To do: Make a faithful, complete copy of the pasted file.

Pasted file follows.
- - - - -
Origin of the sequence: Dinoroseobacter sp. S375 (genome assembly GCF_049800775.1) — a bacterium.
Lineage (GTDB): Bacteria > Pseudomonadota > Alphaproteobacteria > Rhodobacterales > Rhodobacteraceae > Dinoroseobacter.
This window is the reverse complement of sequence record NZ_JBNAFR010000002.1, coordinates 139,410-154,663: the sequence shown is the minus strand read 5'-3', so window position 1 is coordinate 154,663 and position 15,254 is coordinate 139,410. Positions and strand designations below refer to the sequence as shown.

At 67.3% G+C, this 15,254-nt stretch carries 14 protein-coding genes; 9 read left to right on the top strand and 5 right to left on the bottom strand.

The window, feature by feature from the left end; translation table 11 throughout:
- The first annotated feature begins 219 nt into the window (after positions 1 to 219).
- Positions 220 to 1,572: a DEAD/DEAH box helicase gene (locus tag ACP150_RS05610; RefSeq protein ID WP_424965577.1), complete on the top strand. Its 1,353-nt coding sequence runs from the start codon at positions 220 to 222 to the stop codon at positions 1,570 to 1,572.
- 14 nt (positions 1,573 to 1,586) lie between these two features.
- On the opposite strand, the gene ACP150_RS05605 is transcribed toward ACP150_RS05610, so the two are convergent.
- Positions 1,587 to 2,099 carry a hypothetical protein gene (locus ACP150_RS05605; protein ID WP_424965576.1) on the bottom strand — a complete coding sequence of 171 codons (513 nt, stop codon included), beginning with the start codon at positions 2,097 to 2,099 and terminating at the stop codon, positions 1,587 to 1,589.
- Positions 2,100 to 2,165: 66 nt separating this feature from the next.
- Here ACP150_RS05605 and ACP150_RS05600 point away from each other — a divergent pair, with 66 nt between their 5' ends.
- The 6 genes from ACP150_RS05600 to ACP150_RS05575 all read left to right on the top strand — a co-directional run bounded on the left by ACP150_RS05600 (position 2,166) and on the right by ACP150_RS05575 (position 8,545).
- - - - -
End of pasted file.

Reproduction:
Origin of the sequence: Dinoroseobacter sp. S375 (genome assembly GCF_049800775.1) — a bacterium.
Lineage (GTDB): Bacteria > Pseudomonadota > Alphaproteobacteria > Rhodobacterales > Rhodobacteraceae > Dinoroseobacter.
This window is the reverse complement of sequence record NZ_JBNAFR010000002.1, coordinates 139,410-154,663: the sequence shown is the minus strand read 5'-3', so window position 1 is coordinate 154,663 and position 15,254 is coordinate 139,410. Positions and strand designations below refer to the sequence as shown.

At 67.3% G+C, this 15,254-nt stretch carries 14 protein-coding genes; 9 read left to right on the top strand and 5 right to left on the bottom strand.

The window, feature by feature from the left end; translation table 11 throughout:
- The first annotated feature begins 219 nt into the window (after positions 1 to 219).
- Positions 220 to 1,572: a DEAD/DEAH box helicase gene (locus tag ACP150_RS05610; RefSeq protein ID WP_424965577.1), complete on the top strand. Its 1,353-nt coding sequence runs from the start codon at positions 220 to 222 to the stop codon at positions 1,570 to 1,572.
- 14 nt (positions 1,573 to 1,586) lie between these two features.
- On the opposite strand, the gene ACP150_RS05605 is transcribed toward ACP150_RS05610, so the two are convergent.
- Positions 1,587 to 2,099 carry a hypothetical protein gene (locus ACP150_RS05605; protein ID WP_424965576.1) on the bottom strand — a complete coding sequence of 171 codons (513 nt, stop codon included), beginning with the start codon at positions 2,097 to 2,099 and terminating at the stop codon, positions 1,587 to 1,589.
- Positions 2,100 to 2,165: 66 nt separating this feature from the next.
- Here ACP150_RS05605 and ACP150_RS05600 point away from each other — a divergent pair, with 66 nt between their 5' ends.
- The 6 genes from ACP150_RS05600 to ACP150_RS05575 all read left to right on the top strand — a co-directional run bounded on the left by ACP150_RS05600 (position 2,166) and on the right by ACP150_RS05575 (position 8,545).